How to grow indoor lilies-of-the-valley
Touching and elegant, with a maddeningly unique fragrance, lilies-of-the-valley are the perfect option for those looking for plants that grow literally on their own.
In indoor settings, only one species of lily-of-the-valley is grown: Convallaria majalis. Forest plants aren’t suitable for a potted existence. Instead, you can buy lily-of-the-valley, which is already accustomed to growing in a limited volume of soil. Selecting strong and quality specimens will ensure a lovely presence in your garden.
Although the convallaria majalis is limited in its color options, the luminous white of the hanging bell-shaped flowers calls to mind a string of lovely peals.
Conditions for growing indoor lilies-of-the-valley
For lily-of-the-valley, it is difficult to single out a classical, strict gardening regime. Lilies-of-the-valley as indoor plants are grown only during one season. After they bloom, they can be transferred to the soil of the garden and given two to three years for restoration, or simply discarded and replaced each season with new plants.
Lilies-of-the-valley, when buds are quickening and flowering begins, love the coolness. They are amenable to normal room temperatures, but the lower the temperature, the longer the flowering will last. The optimum temperature range is between 16 to 21 degrees.
Indoor lilies-of-the-valley like fresh air, but they must be carefully guarded against drafts in ventilated rooms.
Planting in a pot
Purchasing potted lilies-of-the-valley is often considered the easiest option. But growing them yourself can also be fun and rewarding. Simply purchase garden plants, along with planting materials, or dig them yourself. In either case, the selection of lily-of-the-valley planting material should be carried out in the autumn, or in the garden, after the first primroses.
Should you opt for garden plants transferred to pots, carefully dig the plants out, divided and sorted, then separate the floral central buds from the vegetative lateral ones. For distillation in atypical situations, use only strong, large buds which are well developed, thick, and directed upwards. Small or unexpressed flower buds should be cultivated only in open soil.
For lilies-of-the-valley, it is important to orient the plants vertically. The plants should be moistened periodically before planting, so as not to dry out the roots.
The best time to plant lilies-of-the-valley in pots depends on when you want them to achieve their flowering. To ensure blossoming lilies-of-the-
valley for the Christmas holidays, they should be planted from November or December. To obtain flowering lilies-of-the-valley at the optimal time, it is worth considering that on average the process of forcing takes from 25 to 40 days.
Lilies-of-the-valley are never grown individually. Plants are placed in containers in dense groups or bundles. For this, it is best to collect between 5 and 35 plants in one group, depending on the size of the pot.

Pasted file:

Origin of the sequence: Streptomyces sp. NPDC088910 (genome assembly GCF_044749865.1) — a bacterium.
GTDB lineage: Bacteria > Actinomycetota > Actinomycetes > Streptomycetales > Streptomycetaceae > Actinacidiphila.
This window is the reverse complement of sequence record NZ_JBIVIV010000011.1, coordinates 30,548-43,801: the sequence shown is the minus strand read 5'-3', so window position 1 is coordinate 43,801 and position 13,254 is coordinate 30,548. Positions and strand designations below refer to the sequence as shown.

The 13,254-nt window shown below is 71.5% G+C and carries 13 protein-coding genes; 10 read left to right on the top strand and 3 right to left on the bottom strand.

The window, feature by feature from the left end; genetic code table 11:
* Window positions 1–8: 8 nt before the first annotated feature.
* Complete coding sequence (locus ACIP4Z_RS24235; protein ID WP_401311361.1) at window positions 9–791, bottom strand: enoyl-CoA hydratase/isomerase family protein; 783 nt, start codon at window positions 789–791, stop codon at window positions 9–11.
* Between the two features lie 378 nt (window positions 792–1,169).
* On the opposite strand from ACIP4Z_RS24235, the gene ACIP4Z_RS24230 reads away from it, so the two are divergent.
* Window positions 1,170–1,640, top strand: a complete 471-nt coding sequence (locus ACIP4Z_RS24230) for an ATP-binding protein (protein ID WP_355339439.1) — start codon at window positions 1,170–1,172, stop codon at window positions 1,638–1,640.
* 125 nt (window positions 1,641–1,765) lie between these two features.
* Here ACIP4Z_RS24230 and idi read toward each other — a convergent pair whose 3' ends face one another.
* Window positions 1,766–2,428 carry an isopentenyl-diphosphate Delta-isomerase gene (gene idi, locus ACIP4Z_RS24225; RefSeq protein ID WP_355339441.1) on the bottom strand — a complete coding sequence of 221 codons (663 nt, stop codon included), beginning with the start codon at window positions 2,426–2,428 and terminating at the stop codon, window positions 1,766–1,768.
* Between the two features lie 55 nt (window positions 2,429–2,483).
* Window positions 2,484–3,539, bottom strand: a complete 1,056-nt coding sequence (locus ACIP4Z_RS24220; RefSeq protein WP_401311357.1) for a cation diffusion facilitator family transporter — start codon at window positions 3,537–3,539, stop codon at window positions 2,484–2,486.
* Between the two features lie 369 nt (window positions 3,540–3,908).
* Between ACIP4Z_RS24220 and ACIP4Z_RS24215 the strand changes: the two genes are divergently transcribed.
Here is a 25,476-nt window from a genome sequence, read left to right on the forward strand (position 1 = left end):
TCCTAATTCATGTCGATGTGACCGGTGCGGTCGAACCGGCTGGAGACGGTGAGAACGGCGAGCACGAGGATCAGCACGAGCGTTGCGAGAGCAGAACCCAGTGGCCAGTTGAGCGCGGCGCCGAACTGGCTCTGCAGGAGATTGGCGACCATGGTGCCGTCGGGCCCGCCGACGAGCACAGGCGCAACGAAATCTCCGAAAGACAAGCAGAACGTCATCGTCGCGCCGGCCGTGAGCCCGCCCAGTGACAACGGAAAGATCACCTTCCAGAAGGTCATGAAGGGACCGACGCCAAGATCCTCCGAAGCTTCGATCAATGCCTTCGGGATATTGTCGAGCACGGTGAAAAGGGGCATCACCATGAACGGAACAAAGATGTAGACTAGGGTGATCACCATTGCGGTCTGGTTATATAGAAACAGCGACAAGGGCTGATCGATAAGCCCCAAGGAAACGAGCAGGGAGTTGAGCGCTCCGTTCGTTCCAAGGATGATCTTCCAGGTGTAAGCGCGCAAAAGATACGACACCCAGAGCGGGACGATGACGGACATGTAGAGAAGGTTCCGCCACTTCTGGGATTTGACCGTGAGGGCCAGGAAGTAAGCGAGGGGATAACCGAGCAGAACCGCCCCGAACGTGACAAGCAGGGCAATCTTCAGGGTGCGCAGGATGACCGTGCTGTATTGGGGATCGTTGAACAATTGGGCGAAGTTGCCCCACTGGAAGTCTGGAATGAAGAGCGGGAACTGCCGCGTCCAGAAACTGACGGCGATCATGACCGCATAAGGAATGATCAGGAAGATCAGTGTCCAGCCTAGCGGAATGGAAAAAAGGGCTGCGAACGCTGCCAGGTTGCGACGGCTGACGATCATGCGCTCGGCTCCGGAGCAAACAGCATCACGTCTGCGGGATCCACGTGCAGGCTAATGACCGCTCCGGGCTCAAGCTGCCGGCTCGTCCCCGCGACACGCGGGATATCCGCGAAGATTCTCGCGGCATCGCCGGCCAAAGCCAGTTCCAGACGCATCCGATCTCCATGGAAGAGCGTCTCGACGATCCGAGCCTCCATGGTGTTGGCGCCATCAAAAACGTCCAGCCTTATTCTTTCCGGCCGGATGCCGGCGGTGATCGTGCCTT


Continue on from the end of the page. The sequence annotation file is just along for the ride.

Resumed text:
Planting lilies-of-the-valley is not difficult. At the bottom of the tanks there must be some kind of drainage, and the plants themselves should be installed on the pillow of the soil. Lilies-of-the-valley should be placed tightly together, but not in contact with one another. An interval of 1-3 cm between plants is recommended. After planting, abundant watering should be carried out with warm water.
Before planting, the roots of the lily-of-the-valley should be shortened by a third or 2-5 cm, leaving strong, short roots of about 10-12 cm length.
For indoor lilies-of-the-valley, containers of any size will work, as long as they aren’t too deep. A container with a diameter of 10 cm can accommodate up to six lilies-of-the-valley, while bowls or boxes can accommodate several dozen plants. Indoor lilies-of-the-valley can be grown only in nutritious, friable, high-quality and moisture-absorbing soil. For these plants, a special primer for bulbous plants is considered ideal.
Lighting and placement
In the growing of lilies-of-the-valley, there are two distinct lighting conditions: normal illumination and dark.
The storage of planting material, freezing before planting, and the application of heat to stimulate growth should all take place in the shade. Lilies-of-the-valley can be fitted with special caps covering them from the light, they can be protected with shading screens, or they can simply be placed in a dark room or in a secluded spot in a normal room with suitable conditions.
Upon the appearance of buds (flower arrows), lilies-of-the-valley should be moved to a diffuse, soft but bright light. If the plants are being grown for the winter holidays, it is better to use additional light (up to 6 hours a day in the morning and in the evening), which brings the total exposure to twelve hours. Lilies-of-the-valley do not require strong lighting.
Lilies-of-the-valley only require irrigation during forcing and flowering. Once the plants have been placed in the appropriate soil, infrequent but neat irrigation should be carried out, supporting the lightest moisture of the substrate. After the plant’s temperature achieves ordinary room conditions, the plants should be watered such that only the top layer of the substrate dries out. The lily-of-the-valley cannot tolerate a complete drying up of the soil at the stage of active vegetation. During the freezing before planting, irrigation is completely excluded from the nursing program.
Spraying for lilies-of-the-valley is very important at the storage stage before planting and during the most forcing. If you dug up the rhizomes yourself or purchased them for distillation, then during the entire storage phase in cool conditions, the lilies should be periodically sprayed, with the exception of adrenaline.After planting, the plants should be sprayed several times a day, maintaining high humidity while being kept in the heat.
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